A systematic review of the management and outcome of toxic epidermal necrolysis treated in burns centres

Mahar, Patrick D., Wasiak, Jason, Hii, Belinda, Cleland, Heather, Watters, David A., Gin, Douglas and Spinks, Anneliese B. 2014, A systematic review of the management and outcome of toxic epidermal necrolysis treated in burns centres, Burns, vol. 40, no. 7, pp. 1245-1254, doi: 10.1016/j.burns.2014.02.006.

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Title A systematic review of the management and outcome of toxic epidermal necrolysis treated in burns centres
Author(s) Mahar, Patrick D.
Wasiak, Jason
Hii, Belinda
Cleland, Heather
Watters, David A.ORCID iD for Watters, David A. orcid.org/0000-0002-5742-8417
Gin, Douglas
Spinks, Anneliese B.
Journal name Burns
Volume number 40
Issue number 7
Start page 1245
End page 1254
Total pages 10
Publisher Elsevier
Place of publication Amsterdam, The Netherlands
Publication date 2014-11
ISSN 0305-4179
Keyword(s) Toxic epidermal necrolysis
Summary Introduction
Toxic epidermal necrolysis (TEN) is a rare condition characterised by mucocutaneous exfoliation of greater than 30% total body surface area (%TBSA), increasingly being treated in burns centres. The rate of mortality varies significantly in the literature, with recent prospective studies in non-burns centres reporting percentage mortality of approximately 45%. We undertook a systematic review of published studies that included TEN patients treated specifically in burns centres to determine a cumulative mortality rate.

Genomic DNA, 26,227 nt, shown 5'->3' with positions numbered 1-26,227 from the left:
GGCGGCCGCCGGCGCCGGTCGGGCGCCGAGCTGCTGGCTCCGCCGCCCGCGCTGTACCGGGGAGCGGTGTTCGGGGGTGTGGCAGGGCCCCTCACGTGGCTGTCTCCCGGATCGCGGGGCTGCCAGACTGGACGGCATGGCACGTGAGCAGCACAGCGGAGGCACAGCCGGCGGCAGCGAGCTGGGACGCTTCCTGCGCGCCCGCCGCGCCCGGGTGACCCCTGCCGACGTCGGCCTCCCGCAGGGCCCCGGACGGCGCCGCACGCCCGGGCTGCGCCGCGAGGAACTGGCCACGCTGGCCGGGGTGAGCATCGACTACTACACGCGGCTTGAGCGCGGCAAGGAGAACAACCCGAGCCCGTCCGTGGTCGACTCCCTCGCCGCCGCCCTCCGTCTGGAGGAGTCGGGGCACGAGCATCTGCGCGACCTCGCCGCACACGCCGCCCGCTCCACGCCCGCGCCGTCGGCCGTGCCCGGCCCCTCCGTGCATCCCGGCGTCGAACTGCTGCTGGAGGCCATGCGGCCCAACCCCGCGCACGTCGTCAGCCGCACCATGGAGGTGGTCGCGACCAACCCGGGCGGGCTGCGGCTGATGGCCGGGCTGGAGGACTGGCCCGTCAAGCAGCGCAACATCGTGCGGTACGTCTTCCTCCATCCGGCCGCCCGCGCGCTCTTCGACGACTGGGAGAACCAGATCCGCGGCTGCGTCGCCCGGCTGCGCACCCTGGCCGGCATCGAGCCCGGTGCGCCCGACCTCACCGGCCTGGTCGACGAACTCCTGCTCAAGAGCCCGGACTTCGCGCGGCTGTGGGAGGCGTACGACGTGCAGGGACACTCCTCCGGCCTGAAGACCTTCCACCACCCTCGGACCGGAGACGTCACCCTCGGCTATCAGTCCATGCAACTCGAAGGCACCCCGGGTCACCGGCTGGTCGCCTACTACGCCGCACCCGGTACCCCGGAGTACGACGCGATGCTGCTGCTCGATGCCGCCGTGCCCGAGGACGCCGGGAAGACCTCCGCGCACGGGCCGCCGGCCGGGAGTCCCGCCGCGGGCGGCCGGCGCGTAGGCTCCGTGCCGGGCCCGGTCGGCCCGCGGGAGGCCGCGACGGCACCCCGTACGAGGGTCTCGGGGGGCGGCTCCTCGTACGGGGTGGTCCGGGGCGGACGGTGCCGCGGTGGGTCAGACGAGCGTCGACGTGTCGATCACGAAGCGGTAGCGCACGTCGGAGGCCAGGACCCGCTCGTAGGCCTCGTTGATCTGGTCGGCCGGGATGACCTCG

Electronic searches of MEDLINE, EMBASE and The Cochrane Library (Issue 4, 2010) databases from 1966 onwards were used to identify English articles related to the treatment of TEN in burns centres.

The systematic literature search identified 20 studies which specifically described patients with TEN grater than 30% %TBSA. Treatment regimens varied amongst studies, as did mortality. The overall percentage mortality of the combined populations was 30%. Risk factors commonly described as associated with mortality included age, %TBSA and delay to definitive treatment.

The review highlights the variation between principles of treatment and mortality amongst burns centres. It offers a standard that burns centre can use to internationally compare their mortality rates. The review supports the ongoing reporting of outcomes in TEN patients with epidermal detachment greater than 30%.
Language eng
DOI 10.1016/j.burns.2014.02.006
Field of Research 110323 Surgery
110304 Dermatology
Socio Economic Objective 920117 Skin and Related Disorders
HERDC Research category C1 Refereed article in a scholarly journal
Persistent URL http://hdl.handle.net/10536/DRO/DU:30066156

Document type: Journal Article
Collections: Faculty of Health
School of Medicine
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